• I really enjoyed Chicago- I joined the architecture foundation while I was there, because it was worthwhile for all the walking tours, I think I did a different one every day. I loved the food, the museums and art institute, and aquarium, and, there was a festival of some sort going on in milennium park the last couple days I was there. It was a whirlwind, but I had a fantastic time. There was enough to keep me busy for a week. My must do list would be the boat tour and art institute and museum (they have awesome dinosaurs), and eating all the food.

    • I’d recommend you spend a morning at the Isabella Stewart Gardner Museum, then hop the T over to Boston Common (get out at Park Street). Walk to Charles St in Beacon Hill and find a place for lunch. Then either poke in the shops and boutiques along Charles St, or walk through the Common and Public Garden (and take a ride on a swan boat, if you like).

      If you like Italian, I recommend dinner at Assaggio in the North End, followed by dessert and coffee at Caffe Vittoria or Modern Pastry (don’t go to Mike’s — all the tourists go to Mike’s and it’s a madhouse, but there are better pastries elsewhere and less craziness).

      If your husband wants to get out of the city for a bit, there are ferries that go to the harbor islands. Those can be a fun afternoon walking around, looking at the old fort and watching the ocean. You can also catch a ferry to Provincetown on Cape Cod for the day. If you want to go to the beach, I’d recommend renting a car and driving up to Wingaersheek Beach in Gloucester (get there early if it’s a Saturday in the summer — the parking lot can fill up quickly). It’s a gorgeous New England beach with interesting tide pools formed by big, smooth rocks, and a pretty view. You can then rinse off and head to the salt marshes in Ipswich or Essex for a casual dinner at a clam shack (I love JT Farnham’s).

    • To me, Chicago and Toronto have a similar vibe/style (one that I love). I am not as familiar with Boston, but I love visiting Chicago. It’s very walkable and the public transportation is excellent. There are tons of different kinds of restaurants and the neighborhoods are distinct in character like in Toronto. June in Chicago is pretty pleasant weather-wise (compared to the Southeast US at least).

      The Art Institute is a fantastic museum, Millennium Park is very cool and fun to just poke around (there are art installations and some gardens), shopping on the Mag Mile is great. The architecture boat tours (do the one by the non-profit architecture group, I forget the name) are a lot of fun, and it should be good weather for one in June. The French Market has stalls of produce and a food court.

      Restaurants: The Publican (and anything in that same group), Girl and the Goat, Babareeba (tapas), Bakin and Eggs (breakfast), Revolution Brew (beer and good food), Urban Belly, Belly Shack, Slurping Turtle (ramen)… there is so much good food in Chicago.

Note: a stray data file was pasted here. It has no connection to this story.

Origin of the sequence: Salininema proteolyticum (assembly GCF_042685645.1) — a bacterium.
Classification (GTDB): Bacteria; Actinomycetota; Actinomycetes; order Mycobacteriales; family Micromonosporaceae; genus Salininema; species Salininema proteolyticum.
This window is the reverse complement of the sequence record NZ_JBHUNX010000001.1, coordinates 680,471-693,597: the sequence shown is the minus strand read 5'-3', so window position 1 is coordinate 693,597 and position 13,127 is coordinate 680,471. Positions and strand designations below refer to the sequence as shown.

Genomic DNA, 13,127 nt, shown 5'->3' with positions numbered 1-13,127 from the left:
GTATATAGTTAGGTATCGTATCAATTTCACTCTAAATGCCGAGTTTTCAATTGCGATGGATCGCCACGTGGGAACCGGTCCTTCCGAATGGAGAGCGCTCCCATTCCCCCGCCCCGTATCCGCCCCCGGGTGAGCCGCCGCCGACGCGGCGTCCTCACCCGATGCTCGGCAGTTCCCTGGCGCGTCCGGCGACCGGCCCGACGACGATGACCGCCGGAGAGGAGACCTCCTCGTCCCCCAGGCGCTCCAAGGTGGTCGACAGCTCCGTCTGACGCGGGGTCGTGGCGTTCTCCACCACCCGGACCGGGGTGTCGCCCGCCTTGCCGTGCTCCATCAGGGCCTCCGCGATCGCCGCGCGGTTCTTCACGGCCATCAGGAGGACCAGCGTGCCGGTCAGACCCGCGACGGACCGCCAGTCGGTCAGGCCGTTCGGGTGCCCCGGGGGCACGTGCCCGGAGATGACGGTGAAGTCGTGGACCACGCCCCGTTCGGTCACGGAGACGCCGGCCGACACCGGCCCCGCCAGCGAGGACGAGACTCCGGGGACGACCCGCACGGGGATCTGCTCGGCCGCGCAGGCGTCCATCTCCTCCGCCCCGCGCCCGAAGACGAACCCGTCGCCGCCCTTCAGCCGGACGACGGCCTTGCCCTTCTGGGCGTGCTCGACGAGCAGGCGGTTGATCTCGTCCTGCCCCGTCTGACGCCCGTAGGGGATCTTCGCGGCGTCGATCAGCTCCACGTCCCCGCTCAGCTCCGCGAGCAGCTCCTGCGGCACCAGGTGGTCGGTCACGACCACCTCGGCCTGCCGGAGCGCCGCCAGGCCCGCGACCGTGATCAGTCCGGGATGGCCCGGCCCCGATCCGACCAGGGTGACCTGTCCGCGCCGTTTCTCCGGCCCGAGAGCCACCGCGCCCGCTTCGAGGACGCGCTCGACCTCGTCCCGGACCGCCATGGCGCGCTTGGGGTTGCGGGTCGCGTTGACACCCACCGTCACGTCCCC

• Thanks very much!

  5. Somewhere Tropical? :

    Husband and I are going on a much-needed vacation in August. We want to be able to lounge on the beach and have the option of doing nature things like hiking, seeing wildlife, and possibly snorkeling. It’s relatively inexpensive to get to Roatan from where we are, so that’s the main place we’re considering. Has anyone been? Any recs? I have such a hard time narrowing this all down.

    Husband wants to go to the Yucatan Peninsula because it’s verrrry inexpensive to fly there. However, it looks to me like the only thing to do is lounge on the beach in a lot of those places. Has anyone been to a place on the Yucatan that’s more active with hiking or other non-water opportunities for fun?

    • Belize is great. It’s small enough that you can do day trips for hiking, ruins, cave tubing, etc. Also, the diving and snorkeling is amazing. A good balance of water and land activities.

      • +1. Honeymooned in Belize for this reason – great mix of lounging around, snorkeling, ruins, cave tubing/nature. Costa Rica is also a popular choice for this… also Puerto Rico.

    • Cancun is near several Mayan Ruins (especially Tulum, which is on an amazing beach). Also, if you’re willing to drive after arriving you’re within a few hours of Chichen Itza (one of the 7 wonders of the world). The city of Merida is also worth a few days. It’s an old colonial city and has some incredible old churches. It’s been a while since I’ve been, so I don’t remember the distances with any precision, so you’ll want to check on those rather than trust me.

      • The ruins near Cancun are definitely worth a visit. Keep in mind that it will be very hot in August. I also really liked snorkeling in Cancun. There is a very long reef in shallow water so you can see a ton of fish.